For income tax purposes, any chargeable event gains arising under the bond will be assessed on the settlor provided the settlor is alive andUKtax resident.  If there are joint settlors, each will be assessed on one half of the gain. A 20% tax credit will apply if the bond is aUKbond which means that a liability will only arise if the settlor is a higher rate (40%) or additional rate (45%) taxpayer.  This credit will not be available for gains made under offshore bonds.

(ii) After the end of the tax year in which the settlor's death occurs or in a tax year in which the settlor is non-UK resident.

Any chargeable event gains arising in a tax year after that in which the settlor died (or in a tax year in which the settlor is non-UK resident) will be assessed on the trustees if they areUKresident. The first £1,000 of gain (assuming the settlor has not made other trusts) is taxed at the "standard rate", which is 20%, and the rest at the special rate of 45%.  A 20% tax credit will be available forUKbonds as noted above. 

Offshore funds as trustee investments

Special rules apply to some investments held offshore. Offshore bonds have been dealt with above.

Offshore collectives offer the choice of reporting funds (prior to 2009 these were known as "distributor" funds) and non-reporting funds (previously known as "non-distributor" or "roll up" funds).

Reporting funds are taxed in the same way asUKcollectives except, of course, the income will be received gross.  An investment in a reporting fund can therefore be used as a means of generating income to utilise a beneficiary's personal income tax allowance. Obviously, this will be most useful where a beneficiary is entitled to income under a trust.  Not only will the income arising generally be tax free in the jurisdiction in which it arises but enhanced returns may be available and the payment will be made gross so no reclaims are required - as long as the income is paid directly to the beneficiary. If the gross income is paid via the trustees of an interest in possession trust, the trustees will have to account for tax at basic rate and pass the income on to the beneficiary with an equivalent tax credit. This is the exception to the rule that under an interest in possession trust only the beneficiary is taxed on trust income - see above.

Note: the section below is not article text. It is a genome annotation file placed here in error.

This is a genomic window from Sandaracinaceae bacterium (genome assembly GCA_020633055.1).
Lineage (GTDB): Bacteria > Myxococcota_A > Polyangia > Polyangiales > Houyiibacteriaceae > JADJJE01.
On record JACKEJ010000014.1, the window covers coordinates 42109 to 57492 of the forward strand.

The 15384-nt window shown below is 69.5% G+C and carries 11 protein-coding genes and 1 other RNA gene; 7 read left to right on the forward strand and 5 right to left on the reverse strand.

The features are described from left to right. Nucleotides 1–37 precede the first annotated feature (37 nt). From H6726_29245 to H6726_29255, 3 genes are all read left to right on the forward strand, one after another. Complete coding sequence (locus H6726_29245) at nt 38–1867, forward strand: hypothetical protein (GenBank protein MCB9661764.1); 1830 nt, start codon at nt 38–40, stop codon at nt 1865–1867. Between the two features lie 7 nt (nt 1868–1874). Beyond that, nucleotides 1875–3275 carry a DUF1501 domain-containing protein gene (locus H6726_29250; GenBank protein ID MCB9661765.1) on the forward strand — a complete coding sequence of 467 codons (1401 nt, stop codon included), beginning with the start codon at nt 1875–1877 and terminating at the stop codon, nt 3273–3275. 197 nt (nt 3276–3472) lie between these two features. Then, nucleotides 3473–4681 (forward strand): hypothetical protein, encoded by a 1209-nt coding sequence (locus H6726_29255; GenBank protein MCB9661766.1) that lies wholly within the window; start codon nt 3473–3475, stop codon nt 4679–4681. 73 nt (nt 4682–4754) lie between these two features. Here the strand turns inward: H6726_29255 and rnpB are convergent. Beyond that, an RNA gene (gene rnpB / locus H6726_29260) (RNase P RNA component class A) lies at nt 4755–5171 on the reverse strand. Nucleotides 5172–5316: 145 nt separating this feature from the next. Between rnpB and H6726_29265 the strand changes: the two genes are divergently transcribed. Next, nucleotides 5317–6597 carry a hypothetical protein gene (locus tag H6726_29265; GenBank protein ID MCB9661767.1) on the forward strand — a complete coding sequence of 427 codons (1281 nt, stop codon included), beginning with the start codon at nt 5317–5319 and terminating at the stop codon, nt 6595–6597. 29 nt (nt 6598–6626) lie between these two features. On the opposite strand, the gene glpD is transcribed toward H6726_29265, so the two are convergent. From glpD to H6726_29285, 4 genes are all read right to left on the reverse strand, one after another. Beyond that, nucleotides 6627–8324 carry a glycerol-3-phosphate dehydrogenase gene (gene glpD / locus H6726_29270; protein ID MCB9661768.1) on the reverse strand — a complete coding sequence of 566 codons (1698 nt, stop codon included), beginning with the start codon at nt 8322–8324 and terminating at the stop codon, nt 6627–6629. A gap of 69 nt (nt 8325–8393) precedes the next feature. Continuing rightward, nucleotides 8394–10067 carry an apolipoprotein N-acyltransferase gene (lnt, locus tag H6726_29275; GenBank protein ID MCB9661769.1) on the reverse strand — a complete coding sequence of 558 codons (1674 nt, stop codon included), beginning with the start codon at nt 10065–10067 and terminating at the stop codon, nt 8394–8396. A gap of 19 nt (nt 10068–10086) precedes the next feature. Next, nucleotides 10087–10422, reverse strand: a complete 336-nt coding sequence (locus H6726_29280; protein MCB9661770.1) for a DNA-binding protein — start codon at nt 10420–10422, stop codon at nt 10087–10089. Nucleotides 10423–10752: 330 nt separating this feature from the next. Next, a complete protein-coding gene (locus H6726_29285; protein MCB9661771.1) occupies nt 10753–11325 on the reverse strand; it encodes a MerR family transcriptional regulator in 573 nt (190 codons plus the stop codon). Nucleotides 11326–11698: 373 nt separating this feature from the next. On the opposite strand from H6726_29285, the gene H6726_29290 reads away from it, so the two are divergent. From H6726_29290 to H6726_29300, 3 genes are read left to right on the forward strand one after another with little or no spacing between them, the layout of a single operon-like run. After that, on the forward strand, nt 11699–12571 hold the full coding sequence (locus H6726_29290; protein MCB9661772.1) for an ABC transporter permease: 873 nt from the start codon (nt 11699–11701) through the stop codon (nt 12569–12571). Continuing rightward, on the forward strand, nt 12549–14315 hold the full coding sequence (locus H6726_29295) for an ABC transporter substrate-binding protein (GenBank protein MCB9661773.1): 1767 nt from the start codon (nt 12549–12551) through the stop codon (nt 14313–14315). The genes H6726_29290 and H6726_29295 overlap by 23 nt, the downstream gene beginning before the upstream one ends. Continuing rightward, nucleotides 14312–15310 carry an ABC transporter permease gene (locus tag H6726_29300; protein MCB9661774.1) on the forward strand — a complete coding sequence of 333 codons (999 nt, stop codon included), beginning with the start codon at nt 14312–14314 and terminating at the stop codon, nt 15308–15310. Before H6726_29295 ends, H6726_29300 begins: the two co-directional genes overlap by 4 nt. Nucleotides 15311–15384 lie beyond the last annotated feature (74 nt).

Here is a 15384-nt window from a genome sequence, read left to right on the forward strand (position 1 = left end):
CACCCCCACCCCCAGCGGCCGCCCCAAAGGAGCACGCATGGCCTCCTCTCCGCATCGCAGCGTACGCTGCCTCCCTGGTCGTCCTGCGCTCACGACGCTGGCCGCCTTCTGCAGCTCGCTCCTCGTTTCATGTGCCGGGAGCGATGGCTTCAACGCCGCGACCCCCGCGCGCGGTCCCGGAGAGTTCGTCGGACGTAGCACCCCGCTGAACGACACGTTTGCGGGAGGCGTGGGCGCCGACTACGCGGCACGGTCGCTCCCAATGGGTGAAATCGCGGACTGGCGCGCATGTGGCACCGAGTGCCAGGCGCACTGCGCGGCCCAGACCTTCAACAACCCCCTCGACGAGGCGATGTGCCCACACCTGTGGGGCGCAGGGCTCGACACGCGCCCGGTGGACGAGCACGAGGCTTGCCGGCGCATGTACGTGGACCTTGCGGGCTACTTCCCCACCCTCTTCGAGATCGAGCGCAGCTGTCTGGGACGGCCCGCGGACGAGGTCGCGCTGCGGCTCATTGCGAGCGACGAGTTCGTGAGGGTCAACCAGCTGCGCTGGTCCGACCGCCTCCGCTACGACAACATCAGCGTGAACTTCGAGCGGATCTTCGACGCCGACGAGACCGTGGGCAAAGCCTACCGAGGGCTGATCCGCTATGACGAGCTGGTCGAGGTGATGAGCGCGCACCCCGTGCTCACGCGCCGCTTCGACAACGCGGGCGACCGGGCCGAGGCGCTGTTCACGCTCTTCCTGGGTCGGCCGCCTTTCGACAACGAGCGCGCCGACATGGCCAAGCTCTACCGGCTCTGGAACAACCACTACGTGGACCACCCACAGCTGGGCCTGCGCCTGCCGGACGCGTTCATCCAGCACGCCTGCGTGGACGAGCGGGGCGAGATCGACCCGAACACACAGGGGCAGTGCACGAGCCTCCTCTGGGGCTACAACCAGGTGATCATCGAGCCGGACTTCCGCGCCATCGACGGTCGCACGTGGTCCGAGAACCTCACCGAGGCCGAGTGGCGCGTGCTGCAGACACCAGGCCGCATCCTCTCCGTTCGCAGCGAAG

Non-reporting funds continue to offer tax deferment as, generally¸there will be no tax to pay until the shares/units are encashed or otherwise disposed of (as defined for CGT purposes).  Consequently, any income entitlements will roll up within the fund free of any immediate liability toUKtax. However, the offshore income gain that will arise on a "disposal" will be subject to income tax, with no CGT annual exemption available

(ii) Capital gains tax

Here the rules also depend on whether the trust is a bare trust or another type of trust.

Under a bare trust, all gains are assessed on the beneficiary at the beneficiary's rate, regardless of who provided the funds. The beneficiary is entitled to an annual exemption of £10,900 from 6 April 2013. Clearly, bare trusts are the most efficient from a CGT standpoint.

For all other trusts, since June 2010 the CGT rate paid by trustees is 28 % - regardless of the level of other income or gains. By comparison, in the case of individual taxpayers, the 28% CGT rate only applies to gains which, when added to other income subject to tax, exceed the higher rate threshold (£41,450 for 2013/14). Gains made by individuals that exceed their annual exemption but fall below this threshold are only subject to CGT at 18%.

Trustees are entitled to their own annual CGT exemption which is equal to one half of the exemption for an individual, ie £5,450 from 6 April 2013.   If the settlor has created more than one trust (ignoring bare trusts) since June 1978 the annual exemption is divided between such trusts, but will not fall below one tenth of the full exemption available to individuals, i.e. £1,090 for each trust. For this purpose it does not matter whether the investments held in the trust are subject to CGT; so, for example, any life assurance trusts (other than bare trusts) must also be taken into account for this purpose.

It should be noted that the settlor-interested trust rule (under which capital gains of the trust used to be taxed on the settlor) no longer applies, except in relation to a claim for "hold-over" relief. Notably, no such relief is available when assets are transferred to a settlor-interested trust (for this purpose a settlor-interested trust includes one under which a settlor's minor unmarried child, who is not in a civil partnership, is a beneficiary. However, the same restriction does not apply on transfers out of trusts - obviously this is only relevant to trusts which are relevant property trusts for IHT purposes.


The changes in the tax rates and the beginning of the new tax year should provide a good opportunity to contact all "trustee clients" with a view to reviewing trust investments. This cannot be done without a full understanding of the tax and legal fundamentals. The next step for each "trustee client" will be a proper trust fact find and then a review of the investments in the light of the current trustees' and beneficiaries' objectives and the standard investment criteria as outlined above. Next month we will look in more detail at some specific investment strategies for trustees.